While S.M.A.R.T. certainly doesn't predict all failures, I worked in a computer repair shop for several years, and many times a S.M.A.R.T. error message was the first indication that a failure was about to occur, allowing me to save the customer's data before the drive died.
The technology itself does not stress the drive, it just keeps track of a number of indicators (full list here: http://en.wikipedia.org/wiki/S.M.A.R.T.) that could potentially lead to drive failure, such as:
- Read Error Rate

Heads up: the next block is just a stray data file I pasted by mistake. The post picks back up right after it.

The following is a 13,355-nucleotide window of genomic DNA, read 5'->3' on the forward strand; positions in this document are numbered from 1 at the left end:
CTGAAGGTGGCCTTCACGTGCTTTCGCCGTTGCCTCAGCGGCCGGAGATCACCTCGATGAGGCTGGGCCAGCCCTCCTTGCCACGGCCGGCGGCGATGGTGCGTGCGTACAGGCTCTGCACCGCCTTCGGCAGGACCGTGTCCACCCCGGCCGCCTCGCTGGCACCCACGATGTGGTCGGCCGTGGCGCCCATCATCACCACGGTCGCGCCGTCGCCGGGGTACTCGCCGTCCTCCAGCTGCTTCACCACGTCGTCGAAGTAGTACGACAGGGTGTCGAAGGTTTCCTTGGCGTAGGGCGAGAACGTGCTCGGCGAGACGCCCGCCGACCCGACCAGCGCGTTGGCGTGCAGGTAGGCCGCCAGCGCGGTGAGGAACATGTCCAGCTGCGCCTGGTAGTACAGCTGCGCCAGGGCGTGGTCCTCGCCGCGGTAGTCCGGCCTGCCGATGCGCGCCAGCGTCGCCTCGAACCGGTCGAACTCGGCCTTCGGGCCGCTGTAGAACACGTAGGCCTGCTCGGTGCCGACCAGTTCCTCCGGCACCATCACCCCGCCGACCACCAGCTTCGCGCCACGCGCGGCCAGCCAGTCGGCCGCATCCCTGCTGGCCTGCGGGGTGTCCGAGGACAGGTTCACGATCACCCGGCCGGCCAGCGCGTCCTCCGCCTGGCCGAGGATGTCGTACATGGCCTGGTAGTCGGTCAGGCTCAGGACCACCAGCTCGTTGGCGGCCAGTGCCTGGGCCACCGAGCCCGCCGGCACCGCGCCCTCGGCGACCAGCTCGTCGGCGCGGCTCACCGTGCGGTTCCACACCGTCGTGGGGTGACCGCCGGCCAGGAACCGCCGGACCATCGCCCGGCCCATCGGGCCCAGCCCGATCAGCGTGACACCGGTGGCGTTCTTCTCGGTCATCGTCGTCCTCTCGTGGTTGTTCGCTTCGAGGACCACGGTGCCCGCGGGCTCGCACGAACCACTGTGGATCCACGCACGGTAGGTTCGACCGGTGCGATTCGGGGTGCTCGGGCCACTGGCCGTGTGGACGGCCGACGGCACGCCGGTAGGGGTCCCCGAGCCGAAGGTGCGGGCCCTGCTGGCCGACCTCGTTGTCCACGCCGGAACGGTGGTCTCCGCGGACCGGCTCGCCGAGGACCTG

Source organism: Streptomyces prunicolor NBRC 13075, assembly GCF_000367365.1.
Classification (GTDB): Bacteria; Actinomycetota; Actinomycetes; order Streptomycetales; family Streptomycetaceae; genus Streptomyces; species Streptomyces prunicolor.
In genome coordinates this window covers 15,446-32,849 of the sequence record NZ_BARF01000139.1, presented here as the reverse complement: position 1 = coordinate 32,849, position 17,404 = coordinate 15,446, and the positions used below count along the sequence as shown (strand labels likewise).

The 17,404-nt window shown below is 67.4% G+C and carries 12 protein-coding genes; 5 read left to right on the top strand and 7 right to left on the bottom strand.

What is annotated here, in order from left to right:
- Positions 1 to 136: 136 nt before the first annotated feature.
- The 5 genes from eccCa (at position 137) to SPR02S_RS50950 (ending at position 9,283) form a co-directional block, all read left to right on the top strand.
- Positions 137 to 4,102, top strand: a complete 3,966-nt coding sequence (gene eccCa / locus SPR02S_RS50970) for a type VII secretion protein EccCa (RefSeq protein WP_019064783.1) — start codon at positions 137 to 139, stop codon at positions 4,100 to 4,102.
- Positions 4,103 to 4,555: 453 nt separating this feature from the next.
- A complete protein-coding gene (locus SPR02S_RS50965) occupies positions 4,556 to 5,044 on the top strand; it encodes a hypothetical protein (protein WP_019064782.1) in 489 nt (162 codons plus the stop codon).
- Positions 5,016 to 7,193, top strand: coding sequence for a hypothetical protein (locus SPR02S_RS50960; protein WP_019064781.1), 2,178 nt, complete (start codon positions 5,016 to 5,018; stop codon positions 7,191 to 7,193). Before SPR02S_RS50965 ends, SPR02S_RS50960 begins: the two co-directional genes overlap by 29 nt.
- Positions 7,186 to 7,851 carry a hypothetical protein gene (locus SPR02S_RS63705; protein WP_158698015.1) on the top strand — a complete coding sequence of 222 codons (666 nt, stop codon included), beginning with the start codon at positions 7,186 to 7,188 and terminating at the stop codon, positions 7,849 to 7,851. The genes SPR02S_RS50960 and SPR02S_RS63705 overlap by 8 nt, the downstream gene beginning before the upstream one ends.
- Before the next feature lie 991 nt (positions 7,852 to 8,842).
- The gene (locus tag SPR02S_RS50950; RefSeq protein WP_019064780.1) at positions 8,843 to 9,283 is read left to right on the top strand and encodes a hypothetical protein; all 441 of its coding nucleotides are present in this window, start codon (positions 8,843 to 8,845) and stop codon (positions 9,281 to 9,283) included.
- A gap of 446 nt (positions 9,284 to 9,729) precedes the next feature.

- Reallocated Sectors Count
- Spin Retry Count
- Uncorrectable Sector Count
- Power on Hours
The performance hit for S.M.A.R.T. is negligable, doesn't stress drives (the monitoring is passive), and can potentially warn you that you are about to lose all the pictures of your kids (or your MP3 collection or whatever is important on your Hard Drive).
In short, leave it on.